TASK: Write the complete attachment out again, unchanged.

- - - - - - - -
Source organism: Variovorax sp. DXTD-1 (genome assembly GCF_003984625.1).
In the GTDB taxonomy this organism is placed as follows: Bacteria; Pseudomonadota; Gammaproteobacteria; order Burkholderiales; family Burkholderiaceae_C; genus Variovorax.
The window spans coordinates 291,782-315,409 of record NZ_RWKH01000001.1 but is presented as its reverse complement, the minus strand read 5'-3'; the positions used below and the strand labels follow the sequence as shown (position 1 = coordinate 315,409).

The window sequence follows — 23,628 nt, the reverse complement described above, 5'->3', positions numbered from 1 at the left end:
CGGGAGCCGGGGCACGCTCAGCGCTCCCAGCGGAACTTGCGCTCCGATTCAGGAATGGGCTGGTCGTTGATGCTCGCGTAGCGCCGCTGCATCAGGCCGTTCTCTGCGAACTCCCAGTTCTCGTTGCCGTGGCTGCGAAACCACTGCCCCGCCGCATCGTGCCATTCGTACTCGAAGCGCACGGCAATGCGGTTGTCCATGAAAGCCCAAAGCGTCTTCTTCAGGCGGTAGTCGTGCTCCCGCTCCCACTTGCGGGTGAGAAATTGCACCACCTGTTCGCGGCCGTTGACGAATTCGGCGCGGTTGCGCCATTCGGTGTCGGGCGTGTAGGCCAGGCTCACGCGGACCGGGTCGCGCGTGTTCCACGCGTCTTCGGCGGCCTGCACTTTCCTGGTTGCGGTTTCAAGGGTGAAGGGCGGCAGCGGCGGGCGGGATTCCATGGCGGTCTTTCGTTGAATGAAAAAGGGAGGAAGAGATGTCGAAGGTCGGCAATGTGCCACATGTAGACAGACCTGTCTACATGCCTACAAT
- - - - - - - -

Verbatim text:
Source organism: Variovorax sp. DXTD-1 (genome assembly GCF_003984625.1).
In the GTDB taxonomy this organism is placed as follows: Bacteria; Pseudomonadota; Gammaproteobacteria; order Burkholderiales; family Burkholderiaceae_C; genus Variovorax.
The window spans coordinates 291,782-315,409 of record NZ_RWKH01000001.1 but is presented as its reverse complement, the minus strand read 5'-3'; the positions used below and the strand labels follow the sequence as shown (position 1 = coordinate 315,409).

The window sequence follows — 23,628 nt, the reverse complement described above, 5'->3', positions numbered from 1 at the left end:
CGGGAGCCGGGGCACGCTCAGCGCTCCCAGCGGAACTTGCGCTCCGATTCAGGAATGGGCTGGTCGTTGATGCTCGCGTAGCGCCGCTGCATCAGGCCGTTCTCTGCGAACTCCCAGTTCTCGTTGCCGTGGCTGCGAAACCACTGCCCCGCCGCATCGTGCCATTCGTACTCGAAGCGCACGGCAATGCGGTTGTCCATGAAAGCCCAAAGCGTCTTCTTCAGGCGGTAGTCGTGCTCCCGCTCCCACTTGCGGGTGAGAAATTGCACCACCTGTTCGCGGCCGTTGACGAATTCGGCGCGGTTGCGCCATTCGGTGTCGGGCGTGTAGGCCAGGCTCACGCGGACCGGGTCGCGCGTGTTCCACGCGTCTTCGGCGGCCTGCACTTTCCTGGTTGCGGTTTCAAGGGTGAAGGGCGGCAGCGGCGGGCGGGATTCCATGGCGGTCTTTCGTTGAATGAAAAAGGGAGGAAGAGATGTCGAAGGTCGGCAATGTGCCACATGTAGACAGACCTGTCTACATGCCTACAAT